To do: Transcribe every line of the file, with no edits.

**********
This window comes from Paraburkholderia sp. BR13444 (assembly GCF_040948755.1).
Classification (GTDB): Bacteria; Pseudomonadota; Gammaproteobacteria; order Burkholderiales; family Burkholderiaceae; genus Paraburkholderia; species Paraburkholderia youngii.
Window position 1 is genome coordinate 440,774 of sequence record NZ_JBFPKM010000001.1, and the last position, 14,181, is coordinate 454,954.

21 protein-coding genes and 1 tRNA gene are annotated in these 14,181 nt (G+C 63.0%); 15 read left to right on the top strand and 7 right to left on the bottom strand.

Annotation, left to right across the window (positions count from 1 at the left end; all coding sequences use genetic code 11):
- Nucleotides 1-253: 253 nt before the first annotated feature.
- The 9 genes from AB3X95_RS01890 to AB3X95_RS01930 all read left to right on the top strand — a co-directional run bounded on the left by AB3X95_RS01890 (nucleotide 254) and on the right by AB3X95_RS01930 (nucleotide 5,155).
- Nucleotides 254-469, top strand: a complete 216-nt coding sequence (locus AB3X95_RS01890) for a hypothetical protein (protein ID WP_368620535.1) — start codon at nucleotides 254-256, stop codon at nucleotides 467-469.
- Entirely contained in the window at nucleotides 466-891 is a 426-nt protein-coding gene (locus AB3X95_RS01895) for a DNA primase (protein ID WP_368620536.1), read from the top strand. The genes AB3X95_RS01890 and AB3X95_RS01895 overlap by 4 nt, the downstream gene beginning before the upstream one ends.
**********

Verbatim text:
This window comes from Paraburkholderia sp. BR13444 (assembly GCF_040948755.1).
Classification (GTDB): Bacteria; Pseudomonadota; Gammaproteobacteria; order Burkholderiales; family Burkholderiaceae; genus Paraburkholderia; species Paraburkholderia youngii.
Window position 1 is genome coordinate 440,774 of sequence record NZ_JBFPKM010000001.1, and the last position, 14,181, is coordinate 454,954.

21 protein-coding genes and 1 tRNA gene are annotated in these 14,181 nt (G+C 63.0%); 15 read left to right on the top strand and 7 right to left on the bottom strand.

Annotation, left to right across the window (positions count from 1 at the left end; all coding sequences use genetic code 11):
- Nucleotides 1-253: 253 nt before the first annotated feature.
- The 9 genes from AB3X95_RS01890 to AB3X95_RS01930 all read left to right on the top strand — a co-directional run bounded on the left by AB3X95_RS01890 (nucleotide 254) and on the right by AB3X95_RS01930 (nucleotide 5,155).
- Nucleotides 254-469, top strand: a complete 216-nt coding sequence (locus AB3X95_RS01890) for a hypothetical protein (protein ID WP_368620535.1) — start codon at nucleotides 254-256, stop codon at nucleotides 467-469.
- Entirely contained in the window at nucleotides 466-891 is a 426-nt protein-coding gene (locus AB3X95_RS01895) for a DNA primase (protein ID WP_368620536.1), read from the top strand. The genes AB3X95_RS01890 and AB3X95_RS01895 overlap by 4 nt, the downstream gene beginning before the upstream one ends.